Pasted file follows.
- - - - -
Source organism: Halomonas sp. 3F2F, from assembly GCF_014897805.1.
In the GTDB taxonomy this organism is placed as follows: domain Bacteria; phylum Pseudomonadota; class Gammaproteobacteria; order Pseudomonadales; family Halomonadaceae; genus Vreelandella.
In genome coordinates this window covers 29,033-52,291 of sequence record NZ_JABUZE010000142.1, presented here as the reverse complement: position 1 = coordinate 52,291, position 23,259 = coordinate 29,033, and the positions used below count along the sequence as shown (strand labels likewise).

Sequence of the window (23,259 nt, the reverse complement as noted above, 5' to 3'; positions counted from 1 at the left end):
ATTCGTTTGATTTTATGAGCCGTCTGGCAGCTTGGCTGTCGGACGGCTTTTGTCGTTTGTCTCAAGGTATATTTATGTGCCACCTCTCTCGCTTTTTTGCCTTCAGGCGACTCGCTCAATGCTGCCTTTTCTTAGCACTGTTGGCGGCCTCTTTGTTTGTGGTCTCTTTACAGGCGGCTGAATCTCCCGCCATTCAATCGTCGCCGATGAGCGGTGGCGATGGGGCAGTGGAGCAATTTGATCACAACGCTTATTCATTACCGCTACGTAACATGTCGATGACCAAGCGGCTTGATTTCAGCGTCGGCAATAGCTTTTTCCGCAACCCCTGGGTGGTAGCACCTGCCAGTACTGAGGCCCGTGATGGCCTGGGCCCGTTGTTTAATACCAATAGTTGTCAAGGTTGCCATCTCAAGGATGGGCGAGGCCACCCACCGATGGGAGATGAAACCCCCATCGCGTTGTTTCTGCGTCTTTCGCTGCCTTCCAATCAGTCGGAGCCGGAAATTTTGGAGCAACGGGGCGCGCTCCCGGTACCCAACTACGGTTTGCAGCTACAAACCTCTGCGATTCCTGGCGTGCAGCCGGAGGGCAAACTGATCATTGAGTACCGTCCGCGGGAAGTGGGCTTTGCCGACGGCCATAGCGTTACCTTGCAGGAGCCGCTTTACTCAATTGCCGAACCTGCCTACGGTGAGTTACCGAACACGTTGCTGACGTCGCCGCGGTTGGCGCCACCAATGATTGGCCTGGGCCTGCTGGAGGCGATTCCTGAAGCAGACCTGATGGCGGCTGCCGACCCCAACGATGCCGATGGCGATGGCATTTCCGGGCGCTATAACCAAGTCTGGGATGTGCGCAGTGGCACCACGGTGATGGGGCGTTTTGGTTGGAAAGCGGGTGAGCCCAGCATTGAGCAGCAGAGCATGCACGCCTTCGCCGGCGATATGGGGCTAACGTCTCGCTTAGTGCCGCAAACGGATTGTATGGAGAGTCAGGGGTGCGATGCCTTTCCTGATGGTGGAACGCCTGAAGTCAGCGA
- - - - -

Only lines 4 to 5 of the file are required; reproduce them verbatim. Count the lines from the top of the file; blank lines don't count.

Sequence of the window (23,259 nt, the reverse complement as noted above, 5' to 3'; positions counted from 1 at the left end):
ATTCGTTTGATTTTATGAGCCGTCTGGCAGCTTGGCTGTCGGACGGCTTTTGTCGTTTGTCTCAAGGTATATTTATGTGCCACCTCTCTCGCTTTTTTGCCTTCAGGCGACTCGCTCAATGCTGCCTTTTCTTAGCACTGTTGGCGGCCTCTTTGTTTGTGGTCTCTTTACAGGCGGCTGAATCTCCCGCCATTCAATCGTCGCCGATGAGCGGTGGCGATGGGGCAGTGGAGCAATTTGATCACAACGCTTATTCATTACCGCTACGTAACATGTCGATGACCAAGCGGCTTGATTTCAGCGTCGGCAATAGCTTTTTCCGCAACCCCTGGGTGGTAGCACCTGCCAGTACTGAGGCCCGTGATGGCCTGGGCCCGTTGTTTAATACCAATAGTTGTCAAGGTTGCCATCTCAAGGATGGGCGAGGCCACCCACCGATGGGAGATGAAACCCCCATCGCGTTGTTTCTGCGTCTTTCGCTGCCTTCCAATCAGTCGGAGCCGGAAATTTTGGAGCAACGGGGCGCGCTCCCGGTACCCAACTACGGTTTGCAGCTACAAACCTCTGCGATTCCTGGCGTGCAGCCGGAGGGCAAACTGATCATTGAGTACCGTCCGCGGGAAGTGGGCTTTGCCGACGGCCATAGCGTTACCTTGCAGGAGCCGCTTTACTCAATTGCCGAACCTGCCTACGGTGAGTTACCGAACACGTTGCTGACGTCGCCGCGGTTGGCGCCACCAATGATTGGCCTGGGCCTGCTGGAGGCGATTCCTGAAGCAGACCTGATGGCGGCTGCCGACCCCAACGATGCCGATGGCGATGGCATTTCCGGGCGCTATAACCAAGTCTGGGATGTGCGCAGTGGCACCACGGTGATGGGGCGTTTTGGTTGGAAAGCGGGTGAGCCCAGCATTGAGCAGCAGAGCATGCACGCCTTCGCCGGCGATATGGGGCTAACGTCTCGCTTAGTGCCGCAAACGGATTGTATGGAGAGTCAGGGGTGCGATGCCTTTCCTGATGGTGGAACGCCTGAAGTCAGCGA